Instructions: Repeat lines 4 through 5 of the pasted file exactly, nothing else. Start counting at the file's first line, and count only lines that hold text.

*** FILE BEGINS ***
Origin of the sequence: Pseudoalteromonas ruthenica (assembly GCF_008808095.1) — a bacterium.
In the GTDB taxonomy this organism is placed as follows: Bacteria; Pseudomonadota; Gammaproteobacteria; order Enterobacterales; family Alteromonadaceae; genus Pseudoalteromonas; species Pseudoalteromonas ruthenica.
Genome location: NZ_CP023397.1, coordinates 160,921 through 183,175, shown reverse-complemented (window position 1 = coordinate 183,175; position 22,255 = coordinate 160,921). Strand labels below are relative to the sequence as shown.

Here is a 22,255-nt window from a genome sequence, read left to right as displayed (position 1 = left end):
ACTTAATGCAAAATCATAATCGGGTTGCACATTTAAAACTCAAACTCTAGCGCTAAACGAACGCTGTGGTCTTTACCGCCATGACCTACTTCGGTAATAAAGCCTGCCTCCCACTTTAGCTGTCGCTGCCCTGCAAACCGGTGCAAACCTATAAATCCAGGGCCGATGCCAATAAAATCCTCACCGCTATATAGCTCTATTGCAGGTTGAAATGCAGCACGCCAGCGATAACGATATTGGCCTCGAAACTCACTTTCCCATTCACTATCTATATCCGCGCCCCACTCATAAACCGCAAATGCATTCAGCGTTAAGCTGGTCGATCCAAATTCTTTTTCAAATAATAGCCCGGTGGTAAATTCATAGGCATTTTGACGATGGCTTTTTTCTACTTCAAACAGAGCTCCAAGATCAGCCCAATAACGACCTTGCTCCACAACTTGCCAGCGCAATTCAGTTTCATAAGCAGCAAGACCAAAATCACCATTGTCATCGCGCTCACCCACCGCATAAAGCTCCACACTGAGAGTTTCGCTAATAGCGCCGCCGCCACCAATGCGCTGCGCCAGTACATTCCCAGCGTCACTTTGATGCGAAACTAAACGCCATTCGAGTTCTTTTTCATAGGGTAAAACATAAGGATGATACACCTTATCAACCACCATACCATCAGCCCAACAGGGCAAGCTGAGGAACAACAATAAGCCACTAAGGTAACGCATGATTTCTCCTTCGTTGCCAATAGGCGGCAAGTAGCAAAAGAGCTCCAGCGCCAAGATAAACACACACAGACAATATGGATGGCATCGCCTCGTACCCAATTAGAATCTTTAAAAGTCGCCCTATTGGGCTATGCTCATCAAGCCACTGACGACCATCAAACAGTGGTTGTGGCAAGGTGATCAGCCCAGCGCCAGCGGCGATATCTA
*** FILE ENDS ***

Here is a 22,255-nt window from a genome sequence, read left to right as displayed (position 1 = left end):
ACTTAATGCAAAATCATAATCGGGTTGCACATTTAAAACTCAAACTCTAGCGCTAAACGAACGCTGTGGTCTTTACCGCCATGACCTACTTCGGTAATAAAGCCTGCCTCCCACTTTAGCTGTCGCTGCCCTGCAAACCGGTGCAAACCTATAAATCCAGGGCCGATGCCAATAAAATCCTCACCGCTATATAGCTCTATTGCAGGTTGAAATGCAGCACGCCAGCGATAACGATATTGGCCTCGAAACTCACTTTCCCATTCACTATCTATATCCGCGCCCCACTCATAAACCGCAAATGCATTCAGCGTTAAGCTGGTCGATCCAAATTCTTTTTCAAATAATAGCCCGGTGGTAAATTCATAGGCATTTTGACGATGGCTTTTTTCTACTTCAAACAGAGCTCCAAGATCAGCCCAATAACGACCTTGCTCCACAACTTGCCAGCGCAATTCAGTTTCATAAGCAGCAAGACCAAAATCACCATTGTCATCGCGCTCACCCACCGCATAAAGCTCCACACTGAGAGTTTCGCTAATAGCGCCGCCGCCACCAATGCGCTGCGCCAGTACATTCCCAGCGTCACTTTGATGCGAAACTAAACGCCATTCGAGTTCTTTTTCATAGGGTAAAACATAAGGATGATACACCTTATCAACCACCATACCATCAGCCCAACAGGGCAAGCTGAGGAACAACAATAAGCCACTAAGGTAACGCATGATTTCTCCTTCGTTGCCAATAGGCGGCAAGTAGCAAAAGAGCTCCAGCGCCAAGATAAACACACACAGACAATATGGATGGCATCGCCTCGTACCCAATTAGAATCTTTAAAAGTCGCCCTATTGGGCTATGCTCATCAAGCCACTGACGACCATCAAACAGTGGTTGTGGCAAGGTGATCAGCCCAGCGCCAGCGGCGATATCTA